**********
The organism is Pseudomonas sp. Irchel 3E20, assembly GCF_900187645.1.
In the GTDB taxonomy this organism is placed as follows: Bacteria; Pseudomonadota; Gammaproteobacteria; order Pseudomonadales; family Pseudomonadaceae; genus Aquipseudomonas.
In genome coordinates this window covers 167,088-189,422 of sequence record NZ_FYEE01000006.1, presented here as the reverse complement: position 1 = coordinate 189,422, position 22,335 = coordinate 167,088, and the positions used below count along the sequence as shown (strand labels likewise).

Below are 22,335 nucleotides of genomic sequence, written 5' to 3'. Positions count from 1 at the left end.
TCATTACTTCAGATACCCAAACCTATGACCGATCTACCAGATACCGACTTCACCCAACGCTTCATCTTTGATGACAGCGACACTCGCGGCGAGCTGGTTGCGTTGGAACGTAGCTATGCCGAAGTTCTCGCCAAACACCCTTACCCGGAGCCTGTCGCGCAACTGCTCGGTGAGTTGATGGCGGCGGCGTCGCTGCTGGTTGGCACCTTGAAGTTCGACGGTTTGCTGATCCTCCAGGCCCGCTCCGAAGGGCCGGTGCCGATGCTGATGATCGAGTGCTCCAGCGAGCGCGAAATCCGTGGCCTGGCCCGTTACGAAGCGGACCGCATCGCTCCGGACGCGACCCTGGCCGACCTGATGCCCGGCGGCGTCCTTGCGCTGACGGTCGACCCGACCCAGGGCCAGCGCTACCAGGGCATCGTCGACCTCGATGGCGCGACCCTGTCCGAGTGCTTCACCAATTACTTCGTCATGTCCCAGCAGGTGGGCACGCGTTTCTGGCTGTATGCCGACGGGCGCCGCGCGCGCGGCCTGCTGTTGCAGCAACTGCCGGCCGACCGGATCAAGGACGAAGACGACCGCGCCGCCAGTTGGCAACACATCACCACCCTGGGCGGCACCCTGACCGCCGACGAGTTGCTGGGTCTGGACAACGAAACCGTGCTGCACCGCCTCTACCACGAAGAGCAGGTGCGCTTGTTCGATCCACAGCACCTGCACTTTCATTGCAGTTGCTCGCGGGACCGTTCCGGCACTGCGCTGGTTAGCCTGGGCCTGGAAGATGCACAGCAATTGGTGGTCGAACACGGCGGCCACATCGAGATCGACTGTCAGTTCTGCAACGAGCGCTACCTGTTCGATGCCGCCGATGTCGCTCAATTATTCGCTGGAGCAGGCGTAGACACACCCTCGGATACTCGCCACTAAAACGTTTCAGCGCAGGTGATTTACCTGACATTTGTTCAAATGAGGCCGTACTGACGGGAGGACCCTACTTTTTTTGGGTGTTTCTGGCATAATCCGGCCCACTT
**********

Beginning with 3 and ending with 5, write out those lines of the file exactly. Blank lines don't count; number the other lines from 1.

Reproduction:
In genome coordinates this window covers 167,088-189,422 of sequence record NZ_FYEE01000006.1, presented here as the reverse complement: position 1 = coordinate 189,422, position 22,335 = coordinate 167,088, and the positions used below count along the sequence as shown (strand labels likewise).

Below are 22,335 nucleotides of genomic sequence, written 5' to 3'. Positions count from 1 at the left end.
TCATTACTTCAGATACCCAAACCTATGACCGATCTACCAGATACCGACTTCACCCAACGCTTCATCTTTGATGACAGCGACACTCGCGGCGAGCTGGTTGCGTTGGAACGTAGCTATGCCGAAGTTCTCGCCAAACACCCTTACCCGGAGCCTGTCGCGCAACTGCTCGGTGAGTTGATGGCGGCGGCGTCGCTGCTGGTTGGCACCTTGAAGTTCGACGGTTTGCTGATCCTCCAGGCCCGCTCCGAAGGGCCGGTGCCGATGCTGATGATCGAGTGCTCCAGCGAGCGCGAAATCCGTGGCCTGGCCCGTTACGAAGCGGACCGCATCGCTCCGGACGCGACCCTGGCCGACCTGATGCCCGGCGGCGTCCTTGCGCTGACGGTCGACCCGACCCAGGGCCAGCGCTACCAGGGCATCGTCGACCTCGATGGCGCGACCCTGTCCGAGTGCTTCACCAATTACTTCGTCATGTCCCAGCAGGTGGGCACGCGTTTCTGGCTGTATGCCGACGGGCGCCGCGCGCGCGGCCTGCTGTTGCAGCAACTGCCGGCCGACCGGATCAAGGACGAAGACGACCGCGCCGCCAGTTGGCAACACATCACCACCCTGGGCGGCACCCTGACCGCCGACGAGTTGCTGGGTCTGGACAACGAAACCGTGCTGCACCGCCTCTACCACGAAGAGCAGGTGCGCTTGTTCGATCCACAGCACCTGCACTTTCATTGCAGTTGCTCGCGGGACCGTTCCGGCACTGCGCTGGTTAGCCTGGGCCTGGAAGATGCACAGCAATTGGTGGTCGAACACGGCGGCCACATCGAGATCGACTGTCAGTTCTGCAACGAGCGCTACCTGTTCGATGCCGCCGATGTCGCTCAATTATTCGCTGGAGCAGGCGTAGACACACCCTCGGATACTCGCCACTAAAACGTTTCAGCGCAGGTGATTTACCTGACATTTGTTCAAATGAGGCCGTACTGACGGGAGGACCCTACTTTTTTTGGGTGTTTCTGGCATAATCCGGCCCACTT